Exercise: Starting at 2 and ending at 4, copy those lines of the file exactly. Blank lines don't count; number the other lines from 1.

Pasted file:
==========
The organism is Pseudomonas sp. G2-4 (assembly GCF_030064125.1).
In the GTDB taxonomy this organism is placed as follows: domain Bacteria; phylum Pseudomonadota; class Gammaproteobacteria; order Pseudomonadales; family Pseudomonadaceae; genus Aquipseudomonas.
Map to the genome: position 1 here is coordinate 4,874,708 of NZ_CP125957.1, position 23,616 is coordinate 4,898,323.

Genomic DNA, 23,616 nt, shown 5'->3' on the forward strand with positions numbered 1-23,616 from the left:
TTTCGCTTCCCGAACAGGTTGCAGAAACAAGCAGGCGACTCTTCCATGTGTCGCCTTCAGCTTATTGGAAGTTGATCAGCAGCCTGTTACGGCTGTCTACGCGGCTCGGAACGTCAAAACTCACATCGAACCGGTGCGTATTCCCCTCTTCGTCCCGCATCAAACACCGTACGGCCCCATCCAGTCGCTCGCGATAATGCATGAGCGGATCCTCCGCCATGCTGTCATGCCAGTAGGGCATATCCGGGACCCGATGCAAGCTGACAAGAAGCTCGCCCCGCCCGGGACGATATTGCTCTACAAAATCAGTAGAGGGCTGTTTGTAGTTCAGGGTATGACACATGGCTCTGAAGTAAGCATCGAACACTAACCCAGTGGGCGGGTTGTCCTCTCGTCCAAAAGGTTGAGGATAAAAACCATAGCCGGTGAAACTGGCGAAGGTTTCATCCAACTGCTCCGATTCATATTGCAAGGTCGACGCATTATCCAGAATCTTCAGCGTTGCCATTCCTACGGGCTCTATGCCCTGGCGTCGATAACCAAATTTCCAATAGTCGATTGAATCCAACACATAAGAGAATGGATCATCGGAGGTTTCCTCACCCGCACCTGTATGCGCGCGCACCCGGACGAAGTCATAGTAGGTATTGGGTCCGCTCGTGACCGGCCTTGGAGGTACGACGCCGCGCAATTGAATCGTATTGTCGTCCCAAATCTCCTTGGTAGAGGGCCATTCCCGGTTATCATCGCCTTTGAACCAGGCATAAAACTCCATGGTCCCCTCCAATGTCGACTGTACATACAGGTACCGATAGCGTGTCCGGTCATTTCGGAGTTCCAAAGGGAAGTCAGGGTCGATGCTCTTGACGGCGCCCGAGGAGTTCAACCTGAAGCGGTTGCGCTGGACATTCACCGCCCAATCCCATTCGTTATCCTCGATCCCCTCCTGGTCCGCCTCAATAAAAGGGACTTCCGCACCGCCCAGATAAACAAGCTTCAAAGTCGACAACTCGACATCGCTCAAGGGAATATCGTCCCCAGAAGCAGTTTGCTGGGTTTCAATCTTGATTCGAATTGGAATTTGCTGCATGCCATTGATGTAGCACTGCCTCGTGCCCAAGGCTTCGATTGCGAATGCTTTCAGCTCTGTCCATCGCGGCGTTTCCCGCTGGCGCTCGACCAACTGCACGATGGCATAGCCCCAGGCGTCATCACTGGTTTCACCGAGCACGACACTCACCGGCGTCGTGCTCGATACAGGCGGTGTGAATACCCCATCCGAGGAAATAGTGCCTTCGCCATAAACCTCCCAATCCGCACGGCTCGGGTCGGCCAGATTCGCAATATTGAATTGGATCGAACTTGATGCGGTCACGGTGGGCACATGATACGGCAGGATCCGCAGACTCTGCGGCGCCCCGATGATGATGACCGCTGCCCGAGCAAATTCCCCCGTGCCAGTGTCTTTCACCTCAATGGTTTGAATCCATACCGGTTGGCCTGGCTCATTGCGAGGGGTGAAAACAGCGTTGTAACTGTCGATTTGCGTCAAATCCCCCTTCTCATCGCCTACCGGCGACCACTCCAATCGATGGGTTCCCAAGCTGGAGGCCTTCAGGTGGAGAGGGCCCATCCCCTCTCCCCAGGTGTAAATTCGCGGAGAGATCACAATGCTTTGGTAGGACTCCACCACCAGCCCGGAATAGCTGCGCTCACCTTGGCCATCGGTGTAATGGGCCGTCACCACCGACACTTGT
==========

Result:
In the GTDB taxonomy this organism is placed as follows: domain Bacteria; phylum Pseudomonadota; class Gammaproteobacteria; order Pseudomonadales; family Pseudomonadaceae; genus Aquipseudomonas.
Map to the genome: position 1 here is coordinate 4,874,708 of NZ_CP125957.1, position 23,616 is coordinate 4,898,323.

Genomic DNA, 23,616 nt, shown 5'->3' on the forward strand with positions numbered 1-23,616 from the left: